Because—you know—nobody cares more for New York public school children than hedge fund managers, an executive for Rupert Murdoch’s News Corp., and a divisive former Washington D.C. schools superintendent
Now that the nation has seen how an influx of cash from rich, well-connected conservatives can impact the outcome of a local political campaign (the defeat of the recall vote of Wisconsin’s Gov. Scott Walker, a huge blow to organized labor), it is time for New Yorkers to gear up for the 2013 mayoral election, in which the outcome will decide the city’s education policy for the next four, eight, or 12 (?) years.
Assuming Michael Bloomberg doesn’t find a way to run for a fourth consecutive term of office, next year’s race will be an opportunity to take the city’s schools in a new direction, or to continue with the current “reform” measures, designed to render the teacher’s union less powerful and to reap benefits for the private sector.
Pursuing the latter alternative is StudentsFirstNY, founded in April as a spinoff of former D.C. schools superintendent Michelle Rhee’s national organization, StudentsFirst. She, along with Joel Klein, executive vice president of the News Corporation and former New York City schools chancellor, Eva S. Moskowitz, founder and chief executive of Success Charter Network and a former city councilwoman, and Edward Koch, partner at Bryan Cave LLP and former New York City mayor, are among those listed on StudentsFirstNY’s board. Topping that list—perhaps in more ways than one—is billionaire hedge fund manager Paul Tudor Jones, chairman and C.E.O. of Tudor Investment Corporation and founder of the Robin Hood Foundation. He is number 330 on Forbes list of top billionaires in the world.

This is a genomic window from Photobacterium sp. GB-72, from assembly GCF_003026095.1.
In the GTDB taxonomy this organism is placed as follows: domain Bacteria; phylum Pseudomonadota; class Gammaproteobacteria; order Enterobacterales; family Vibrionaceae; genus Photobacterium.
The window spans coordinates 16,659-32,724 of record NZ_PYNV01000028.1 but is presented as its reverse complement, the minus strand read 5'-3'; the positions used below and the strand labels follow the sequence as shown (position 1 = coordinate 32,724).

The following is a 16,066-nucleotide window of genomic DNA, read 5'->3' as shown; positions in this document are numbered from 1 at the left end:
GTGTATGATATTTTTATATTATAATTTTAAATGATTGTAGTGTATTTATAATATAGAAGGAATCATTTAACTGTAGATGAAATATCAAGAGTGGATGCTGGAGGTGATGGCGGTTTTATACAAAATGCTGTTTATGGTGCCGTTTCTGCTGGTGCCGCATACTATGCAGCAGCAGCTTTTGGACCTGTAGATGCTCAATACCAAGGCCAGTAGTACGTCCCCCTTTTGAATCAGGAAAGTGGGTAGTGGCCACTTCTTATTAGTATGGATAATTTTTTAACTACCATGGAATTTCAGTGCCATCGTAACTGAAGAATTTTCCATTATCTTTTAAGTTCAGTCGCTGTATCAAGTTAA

In 2013, expect to hear more calls for charter school expansion (as the city continues to shut down failing public schools) and support for efforts to roll back teacher tenure and seniority rights. To be sure, StudentsFirstNY, with its huge war chest, will be sending out the message to vote for candidates who are in line with these positions.
A countervailing force began coalescing in May among the city’s unions, including the United Federation of Teachers, to thwart StudentsFirstNY. Dubbed New Yorkers for Great Public Schools, the organization is getting its game face ready for the elections next year. “New Yorkers for Great Public Schools refuses to let the education of the next generation be sold to the highest bidder,” it says on its Web site.
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